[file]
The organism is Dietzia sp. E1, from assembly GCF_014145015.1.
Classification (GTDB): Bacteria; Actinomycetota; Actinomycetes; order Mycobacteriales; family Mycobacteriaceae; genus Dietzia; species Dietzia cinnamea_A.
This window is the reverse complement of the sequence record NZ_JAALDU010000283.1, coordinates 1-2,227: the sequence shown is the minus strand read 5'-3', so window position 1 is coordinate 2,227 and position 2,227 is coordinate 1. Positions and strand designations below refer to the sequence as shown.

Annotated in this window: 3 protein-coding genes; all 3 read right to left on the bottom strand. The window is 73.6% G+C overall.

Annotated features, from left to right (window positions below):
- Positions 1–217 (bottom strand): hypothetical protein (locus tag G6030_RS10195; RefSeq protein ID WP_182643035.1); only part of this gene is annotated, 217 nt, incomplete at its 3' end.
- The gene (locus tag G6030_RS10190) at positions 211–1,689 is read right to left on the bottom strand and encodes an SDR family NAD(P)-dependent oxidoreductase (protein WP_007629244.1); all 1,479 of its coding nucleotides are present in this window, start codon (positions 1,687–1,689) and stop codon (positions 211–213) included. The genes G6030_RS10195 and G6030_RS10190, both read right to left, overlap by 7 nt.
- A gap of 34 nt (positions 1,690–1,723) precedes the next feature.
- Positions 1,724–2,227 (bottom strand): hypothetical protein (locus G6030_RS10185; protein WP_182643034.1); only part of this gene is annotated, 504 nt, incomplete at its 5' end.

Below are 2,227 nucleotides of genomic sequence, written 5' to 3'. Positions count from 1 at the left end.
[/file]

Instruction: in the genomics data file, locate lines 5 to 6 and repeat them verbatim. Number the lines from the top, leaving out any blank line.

Annotated features, from left to right (window positions below):
- Positions 1–217 (bottom strand): hypothetical protein (locus tag G6030_RS10195; RefSeq protein ID WP_182643035.1); only part of this gene is annotated, 217 nt, incomplete at its 3' end.